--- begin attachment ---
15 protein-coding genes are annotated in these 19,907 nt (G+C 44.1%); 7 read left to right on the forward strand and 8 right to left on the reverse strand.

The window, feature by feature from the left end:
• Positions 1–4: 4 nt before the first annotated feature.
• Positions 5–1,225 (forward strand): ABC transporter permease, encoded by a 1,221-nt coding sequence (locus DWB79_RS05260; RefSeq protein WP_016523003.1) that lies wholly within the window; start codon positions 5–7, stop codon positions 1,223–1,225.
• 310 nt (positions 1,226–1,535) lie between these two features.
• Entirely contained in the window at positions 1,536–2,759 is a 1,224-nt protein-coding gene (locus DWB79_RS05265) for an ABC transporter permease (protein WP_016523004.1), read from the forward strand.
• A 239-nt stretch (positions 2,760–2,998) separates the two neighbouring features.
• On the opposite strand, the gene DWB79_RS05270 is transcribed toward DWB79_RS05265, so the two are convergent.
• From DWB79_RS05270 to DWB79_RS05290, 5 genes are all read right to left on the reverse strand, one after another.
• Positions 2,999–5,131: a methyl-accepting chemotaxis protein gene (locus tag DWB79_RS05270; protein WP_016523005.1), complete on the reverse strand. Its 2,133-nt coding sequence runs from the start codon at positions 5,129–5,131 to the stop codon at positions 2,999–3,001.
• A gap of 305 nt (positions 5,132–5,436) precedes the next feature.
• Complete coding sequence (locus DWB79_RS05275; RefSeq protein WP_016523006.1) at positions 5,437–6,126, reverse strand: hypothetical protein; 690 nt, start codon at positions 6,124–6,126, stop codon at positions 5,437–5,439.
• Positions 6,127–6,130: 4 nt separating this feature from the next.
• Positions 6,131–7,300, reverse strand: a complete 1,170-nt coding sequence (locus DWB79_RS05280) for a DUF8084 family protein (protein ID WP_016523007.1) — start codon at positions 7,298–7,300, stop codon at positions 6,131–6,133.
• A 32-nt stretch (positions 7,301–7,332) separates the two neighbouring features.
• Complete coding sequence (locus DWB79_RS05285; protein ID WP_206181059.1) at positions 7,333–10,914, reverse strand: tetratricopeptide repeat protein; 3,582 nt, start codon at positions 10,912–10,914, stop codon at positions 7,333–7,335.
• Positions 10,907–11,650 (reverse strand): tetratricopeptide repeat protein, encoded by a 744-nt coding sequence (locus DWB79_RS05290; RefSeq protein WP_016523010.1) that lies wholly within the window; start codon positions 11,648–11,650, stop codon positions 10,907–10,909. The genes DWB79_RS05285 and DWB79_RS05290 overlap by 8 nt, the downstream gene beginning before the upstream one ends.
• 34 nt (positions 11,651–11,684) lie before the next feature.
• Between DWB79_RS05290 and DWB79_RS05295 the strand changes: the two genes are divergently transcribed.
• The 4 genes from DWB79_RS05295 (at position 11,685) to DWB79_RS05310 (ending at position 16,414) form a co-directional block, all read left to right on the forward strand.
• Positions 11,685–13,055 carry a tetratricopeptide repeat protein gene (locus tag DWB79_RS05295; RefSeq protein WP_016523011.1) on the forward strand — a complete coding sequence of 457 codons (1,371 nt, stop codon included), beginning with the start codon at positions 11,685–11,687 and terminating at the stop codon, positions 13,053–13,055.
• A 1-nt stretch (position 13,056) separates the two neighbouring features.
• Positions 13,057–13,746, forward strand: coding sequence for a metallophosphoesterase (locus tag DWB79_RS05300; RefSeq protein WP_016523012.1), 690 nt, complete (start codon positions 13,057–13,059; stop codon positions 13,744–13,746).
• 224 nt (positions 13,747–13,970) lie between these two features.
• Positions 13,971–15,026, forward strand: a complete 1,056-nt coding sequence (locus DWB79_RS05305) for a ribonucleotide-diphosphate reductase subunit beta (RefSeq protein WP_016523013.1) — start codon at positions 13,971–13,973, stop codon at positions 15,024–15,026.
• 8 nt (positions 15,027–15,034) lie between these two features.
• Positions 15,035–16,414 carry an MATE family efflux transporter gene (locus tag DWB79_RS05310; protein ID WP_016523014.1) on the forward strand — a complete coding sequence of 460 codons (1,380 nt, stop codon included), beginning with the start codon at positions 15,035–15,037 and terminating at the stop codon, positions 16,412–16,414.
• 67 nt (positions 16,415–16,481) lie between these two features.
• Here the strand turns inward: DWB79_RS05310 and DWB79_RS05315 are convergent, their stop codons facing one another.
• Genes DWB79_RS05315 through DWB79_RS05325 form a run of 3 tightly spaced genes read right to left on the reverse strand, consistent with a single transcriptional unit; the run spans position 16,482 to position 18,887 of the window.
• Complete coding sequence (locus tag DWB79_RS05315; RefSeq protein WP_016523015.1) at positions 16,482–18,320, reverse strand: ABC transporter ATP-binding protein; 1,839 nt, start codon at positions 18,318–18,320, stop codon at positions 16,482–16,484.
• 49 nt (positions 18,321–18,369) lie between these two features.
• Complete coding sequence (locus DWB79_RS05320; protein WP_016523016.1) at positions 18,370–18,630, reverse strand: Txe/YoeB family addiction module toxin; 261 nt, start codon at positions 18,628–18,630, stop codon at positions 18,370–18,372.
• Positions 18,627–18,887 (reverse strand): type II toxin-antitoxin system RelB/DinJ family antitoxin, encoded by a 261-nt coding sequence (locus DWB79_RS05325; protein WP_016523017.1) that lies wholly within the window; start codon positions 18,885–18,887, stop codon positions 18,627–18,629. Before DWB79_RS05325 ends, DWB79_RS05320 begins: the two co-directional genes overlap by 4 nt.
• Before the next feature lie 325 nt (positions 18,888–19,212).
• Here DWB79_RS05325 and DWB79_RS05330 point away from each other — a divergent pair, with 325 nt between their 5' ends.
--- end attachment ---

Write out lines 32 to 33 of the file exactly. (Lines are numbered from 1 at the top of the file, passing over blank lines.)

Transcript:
• 49 nt (positions 18,321–18,369) lie between these two features.
• Complete coding sequence (locus DWB79_RS05320; protein WP_016523016.1) at positions 18,370–18,630, reverse strand: Txe/YoeB family addiction module toxin; 261 nt, start codon at positions 18,628–18,630, stop codon at positions 18,370–18,372.